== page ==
The biggest security breaches of 2015

The biggest security breaches of 2015

The year 2015 will be remembered for many things, including a surprise election victory for the Conservatives, terrorist attacks in Paris and a dress that nobody could decide whether it was white and gold or blue and black. For businesses, though, 2015 will be remembered as the year of the security breach.

Countless companies – both large and small – fell victim to cyberattacks over the past 12 months, which caused irrevocable damage to the brand and the bottom line.

Among the biggest was TalkTalk, which saw a major incident affect nearly 157,000 of its four million customers. Of these, more than 15,600 had their bank account numbers and sort codes stolen. In a bid to repay those who had their details taken, TalkTalk announced a package of free upgrades, such as Sky Sports access for three months or a free SIM card that offers 100 minutes, 250 texts and 250MB per month for a year.

A similar hack to the Ashley Madison dating website gained the most notoriety of all the 2015 security breaches, perhaps because of its subject matter. As allows married individuals to arrange affairs, there was significantly less sympathy for those affected in this breach. Also interesting was the data stolen, not just email addresses but full names, street addresses, telephone numbers and even sexual predilections.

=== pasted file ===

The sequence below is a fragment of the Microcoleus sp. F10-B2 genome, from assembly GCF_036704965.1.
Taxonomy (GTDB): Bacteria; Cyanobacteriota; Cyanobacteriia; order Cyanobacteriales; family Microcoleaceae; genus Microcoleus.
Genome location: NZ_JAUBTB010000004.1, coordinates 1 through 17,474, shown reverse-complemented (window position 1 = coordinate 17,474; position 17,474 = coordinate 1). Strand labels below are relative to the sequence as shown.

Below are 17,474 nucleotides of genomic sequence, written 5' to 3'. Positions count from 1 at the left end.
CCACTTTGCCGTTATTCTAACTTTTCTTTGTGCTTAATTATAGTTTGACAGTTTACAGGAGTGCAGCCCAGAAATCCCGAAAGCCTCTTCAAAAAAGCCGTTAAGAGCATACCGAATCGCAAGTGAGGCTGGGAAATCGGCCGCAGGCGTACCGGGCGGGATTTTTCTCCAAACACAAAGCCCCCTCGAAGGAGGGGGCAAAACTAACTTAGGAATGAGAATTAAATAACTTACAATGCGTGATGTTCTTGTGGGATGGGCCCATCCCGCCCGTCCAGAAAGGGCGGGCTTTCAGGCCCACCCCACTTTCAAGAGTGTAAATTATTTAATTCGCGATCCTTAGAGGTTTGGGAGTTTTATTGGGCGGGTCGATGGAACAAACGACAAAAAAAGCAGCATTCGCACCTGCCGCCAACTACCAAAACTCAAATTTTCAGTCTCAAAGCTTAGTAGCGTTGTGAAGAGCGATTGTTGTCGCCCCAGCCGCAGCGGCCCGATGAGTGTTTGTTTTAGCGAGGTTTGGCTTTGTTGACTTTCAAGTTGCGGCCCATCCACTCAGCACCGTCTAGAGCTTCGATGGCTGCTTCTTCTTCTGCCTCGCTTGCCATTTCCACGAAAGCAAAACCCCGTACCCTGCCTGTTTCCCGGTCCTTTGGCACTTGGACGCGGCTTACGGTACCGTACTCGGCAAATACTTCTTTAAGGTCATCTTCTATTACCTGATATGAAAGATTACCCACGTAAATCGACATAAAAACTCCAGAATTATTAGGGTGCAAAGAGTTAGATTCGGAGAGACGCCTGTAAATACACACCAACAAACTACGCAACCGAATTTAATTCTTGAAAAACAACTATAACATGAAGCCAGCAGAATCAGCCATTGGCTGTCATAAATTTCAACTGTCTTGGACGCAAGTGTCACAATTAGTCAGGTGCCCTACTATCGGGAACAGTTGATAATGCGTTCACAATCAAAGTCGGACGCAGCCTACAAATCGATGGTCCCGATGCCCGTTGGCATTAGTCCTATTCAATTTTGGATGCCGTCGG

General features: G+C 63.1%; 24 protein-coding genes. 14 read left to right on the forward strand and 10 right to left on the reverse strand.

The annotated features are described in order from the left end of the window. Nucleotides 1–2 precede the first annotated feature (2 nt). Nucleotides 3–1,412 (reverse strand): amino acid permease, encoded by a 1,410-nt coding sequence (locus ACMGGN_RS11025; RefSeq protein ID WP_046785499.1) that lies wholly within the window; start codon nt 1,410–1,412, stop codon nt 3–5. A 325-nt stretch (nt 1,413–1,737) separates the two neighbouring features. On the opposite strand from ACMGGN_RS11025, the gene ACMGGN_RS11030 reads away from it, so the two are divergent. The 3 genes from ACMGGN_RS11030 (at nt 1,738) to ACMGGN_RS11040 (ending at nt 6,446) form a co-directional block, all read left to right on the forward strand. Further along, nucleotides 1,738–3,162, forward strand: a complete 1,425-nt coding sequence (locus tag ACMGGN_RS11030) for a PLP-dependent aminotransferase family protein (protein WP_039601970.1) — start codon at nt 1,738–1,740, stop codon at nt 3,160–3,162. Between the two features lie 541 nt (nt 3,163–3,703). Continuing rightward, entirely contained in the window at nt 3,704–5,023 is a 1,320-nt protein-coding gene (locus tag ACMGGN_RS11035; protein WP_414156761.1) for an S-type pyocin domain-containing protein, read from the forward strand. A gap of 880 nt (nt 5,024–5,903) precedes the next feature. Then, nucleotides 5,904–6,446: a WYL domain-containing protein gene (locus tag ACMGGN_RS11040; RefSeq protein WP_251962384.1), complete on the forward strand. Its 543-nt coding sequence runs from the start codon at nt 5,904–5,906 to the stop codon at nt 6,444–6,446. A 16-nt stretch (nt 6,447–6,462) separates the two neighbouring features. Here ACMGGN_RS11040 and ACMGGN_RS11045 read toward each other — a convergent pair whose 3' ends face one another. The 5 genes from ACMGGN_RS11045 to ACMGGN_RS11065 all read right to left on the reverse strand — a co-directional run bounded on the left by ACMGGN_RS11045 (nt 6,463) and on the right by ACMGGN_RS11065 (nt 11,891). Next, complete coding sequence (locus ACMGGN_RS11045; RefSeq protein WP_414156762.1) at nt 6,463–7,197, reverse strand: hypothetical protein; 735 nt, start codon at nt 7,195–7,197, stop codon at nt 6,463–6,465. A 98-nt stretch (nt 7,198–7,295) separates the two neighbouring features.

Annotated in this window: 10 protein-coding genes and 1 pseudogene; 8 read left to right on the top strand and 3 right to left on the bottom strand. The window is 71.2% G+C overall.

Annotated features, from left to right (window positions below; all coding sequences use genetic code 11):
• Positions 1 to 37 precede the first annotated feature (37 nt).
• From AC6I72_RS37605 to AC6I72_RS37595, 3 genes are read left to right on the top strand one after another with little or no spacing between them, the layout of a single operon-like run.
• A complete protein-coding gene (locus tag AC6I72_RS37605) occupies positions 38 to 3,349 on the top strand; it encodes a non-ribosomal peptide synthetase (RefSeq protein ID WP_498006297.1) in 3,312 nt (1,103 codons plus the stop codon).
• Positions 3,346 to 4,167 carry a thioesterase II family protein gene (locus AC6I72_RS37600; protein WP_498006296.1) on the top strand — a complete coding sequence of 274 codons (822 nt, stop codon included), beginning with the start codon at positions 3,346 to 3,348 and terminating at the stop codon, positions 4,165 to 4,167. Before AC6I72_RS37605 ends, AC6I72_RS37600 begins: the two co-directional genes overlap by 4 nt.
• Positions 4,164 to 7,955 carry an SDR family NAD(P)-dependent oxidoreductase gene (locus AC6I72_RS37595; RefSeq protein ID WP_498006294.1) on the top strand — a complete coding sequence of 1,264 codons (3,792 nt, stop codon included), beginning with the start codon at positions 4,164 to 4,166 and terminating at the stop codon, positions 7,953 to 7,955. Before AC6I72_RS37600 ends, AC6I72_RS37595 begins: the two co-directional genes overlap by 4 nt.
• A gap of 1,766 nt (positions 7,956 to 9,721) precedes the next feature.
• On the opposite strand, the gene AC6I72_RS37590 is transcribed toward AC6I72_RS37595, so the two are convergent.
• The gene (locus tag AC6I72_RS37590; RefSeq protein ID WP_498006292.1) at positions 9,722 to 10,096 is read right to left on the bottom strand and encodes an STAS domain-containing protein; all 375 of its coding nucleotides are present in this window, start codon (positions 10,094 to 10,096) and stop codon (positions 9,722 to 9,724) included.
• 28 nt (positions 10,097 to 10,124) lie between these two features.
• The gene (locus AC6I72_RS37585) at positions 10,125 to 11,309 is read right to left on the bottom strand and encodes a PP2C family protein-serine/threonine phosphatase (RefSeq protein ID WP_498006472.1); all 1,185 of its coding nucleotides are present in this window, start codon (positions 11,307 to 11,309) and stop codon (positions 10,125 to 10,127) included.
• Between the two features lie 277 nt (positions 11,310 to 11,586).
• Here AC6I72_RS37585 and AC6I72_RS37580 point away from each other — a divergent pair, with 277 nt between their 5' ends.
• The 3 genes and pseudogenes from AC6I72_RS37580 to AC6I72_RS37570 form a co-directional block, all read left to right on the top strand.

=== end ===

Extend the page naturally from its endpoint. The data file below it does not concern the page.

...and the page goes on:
British Gas was another big name that fell victim of the cybercriminals, when in October “someone external” gained information. The company maintained, however, that its systems were secure, meaning the 2,200 account passwords and email addresses could have emerged from a phishing scam.

The Christmas party season started with a bang for pub chain JD Wetherspoon, but for all the wrong reasons. The personal details of around 657,000 customers were stolen from an old version of the company website. In among this were the credit card details of 100 customers who purchased vouchers online.

Marks and Spencer, meanwhile, forced its own site down after more than 800 customers complained of seeing other people’s information upon logging into their accounts. When the point was raised on Facebook, M&S blocked off the site to rectify the issue and limit any damage. After two and a half hours the site returned and customers were assured their data was safe.



Click image to enlarge

Published On: January 19, 2016/By /Categories: All news items, Internet, Security, Web Privacy/
Go to Top